Swipe and buy: Social media is now a destination for holiday shopping (Washington Post)

Washington Post: Swipe and buy: Social media is now a destination for holiday shopping. “Savannah Baron keeps an exhaustive spreadsheet of perfect gifts: a camping chair love seat for the couple who enjoys the outdoors; a refillable candle for your eco-conscious cousin; a cocktail infusion kit for the friend who’s into mixology. It’s not for her. It’s for her 189,000 TikTok followers.”

Google Blog: Five spooky filters to try this Halloween

Google Blog: Five spooky filters to try this Halloween. “Think you know Halloween? 🎃 Google Arts & Culture is embracing spooky season with the release of our Spotlight on Halloween — a selection of the creepiest, most disturbing art exhibits created by our partners, ready to instill fear in even the bravest of souls. From terrifying filters to macabre artworks, here are some of the things you’ll be able to play around with.”

Food Allergy Research & Education (FARE) Releases Annual Teal Pumpkin Project Map

Food Allergy Research & Education (FARE) has released its annual teal pumpkin map at https://www.foodallergy.org/our-initiatives/awareness-campaigns/teal-pumpkin-project/map. From that page: “The Teal Pumpkin Project is a simple way to make trick-or-treating safer and more inclusive. Placing a teal pumpkin on your doorstep signals that, in addition to candy, you offer non-food trinkets and treats that are safe for all trick or treaters.” Searching the map finds both people and CVS locations that are participating — fewer people around here but hey, it’s North Carolina. The Teal Pumpkin Project is also listing allergy-friendly events this year in addition to trick-or-treating locations.

How to Take Incredible Fireworks Photos Using a Smartphone: 10 Tips (MakeUseOf)

MakeUseOf: How to Take Incredible Fireworks Photos Using a Smartphone: 10 Tips. “Smartphone photography is a convenient way to get great photos without being weighed down with a heavy and bulky DSLR. You might think you need a professional camera setup to get amazing fireworks shots, but the camera in the palm of your hand is good enough. By using these smartphone photography tips, you can enjoy any fireworks display and get great photos without dragging a large camera bag along with you. Let’s jump right in.”

Juneteenth: A reading list (Virginia Commonwealth University)

Virginia Commonwealth University: Juneteenth: A reading list. “Juneteenth commemorates the day in 1865 when Union troops arrived in Galveston, Texas, and informed enslaved people there that they were free, some two and a half years after President Abraham Lincoln put into effect the Emancipation Proclamation. Sometimes called Freedom Day or Emancipation Day, the holiday has a rich history of celebration, remembrance and education that is continuing today on a larger, national scale. VCU News asked faculty, as well as staff from VCU Libraries, to suggest books that help readers understand and celebrate Juneteenth and all that it represents.”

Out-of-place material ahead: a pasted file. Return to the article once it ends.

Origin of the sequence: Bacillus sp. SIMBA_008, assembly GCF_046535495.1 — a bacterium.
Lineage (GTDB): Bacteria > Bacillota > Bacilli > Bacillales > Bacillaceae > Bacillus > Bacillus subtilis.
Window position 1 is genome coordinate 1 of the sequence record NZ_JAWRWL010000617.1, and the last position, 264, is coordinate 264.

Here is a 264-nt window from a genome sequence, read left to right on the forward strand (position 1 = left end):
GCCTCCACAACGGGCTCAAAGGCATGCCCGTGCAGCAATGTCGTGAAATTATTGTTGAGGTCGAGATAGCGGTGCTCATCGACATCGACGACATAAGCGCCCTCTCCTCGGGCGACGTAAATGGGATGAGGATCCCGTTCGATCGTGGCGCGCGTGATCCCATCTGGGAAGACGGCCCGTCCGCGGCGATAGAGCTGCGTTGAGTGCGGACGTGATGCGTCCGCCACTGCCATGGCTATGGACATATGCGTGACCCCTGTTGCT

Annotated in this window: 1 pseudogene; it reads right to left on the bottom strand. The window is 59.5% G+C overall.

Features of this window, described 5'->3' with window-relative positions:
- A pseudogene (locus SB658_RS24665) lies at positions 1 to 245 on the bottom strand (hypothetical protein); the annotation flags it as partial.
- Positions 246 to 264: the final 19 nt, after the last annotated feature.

The Mainichi: Tokyoites asked to refrain from cherry blossom parties even after quasi-emergency lifted

The Mainichi: Tokyoites asked to refrain from cherry blossom parties even after quasi-emergency lifted. “The Tokyo Metropolitan Government will call for people in the capital to continue implementing basic coronavirus infection prevention measures thoroughly and refrain from gathering to see cherry blossoms as part of responses to be taken after the quasi-state of emergency ends across Japan on March 21.”

Pew: More members of Congress, especially Democrats, are talking about Black History Month on social media

Pew (PEW PEW PEW PEW PEW!): More members of Congress, especially Democrats, are talking about Black History Month on social media. “A growing share of congressional lawmakers have taken to social media each February to commemorate Black History Month, according to a Pew Research Center analysis of their Facebook and Twitter activity. Nearly two-in-three members of Congress (64%) mentioned Black History Month on Facebook or Twitter in February 2021, up from just 29% in 2015.”

CNN: Shanghai metro sparks Covid panic with festive red QR codes

CNN: Shanghai metro sparks Covid panic with festive red QR codes. “Chinese social media users reported Sunday that the Shanghai metro’s QR code — which passengers scan when they enter and exit stations -— had changed color from its usual black to red, according to state-run news outlet The Paper. It sparked terror in many passengers, and for good reason. For the past two years, a red QR code in China has meant that you have — or are suspected to have — Covid-19.”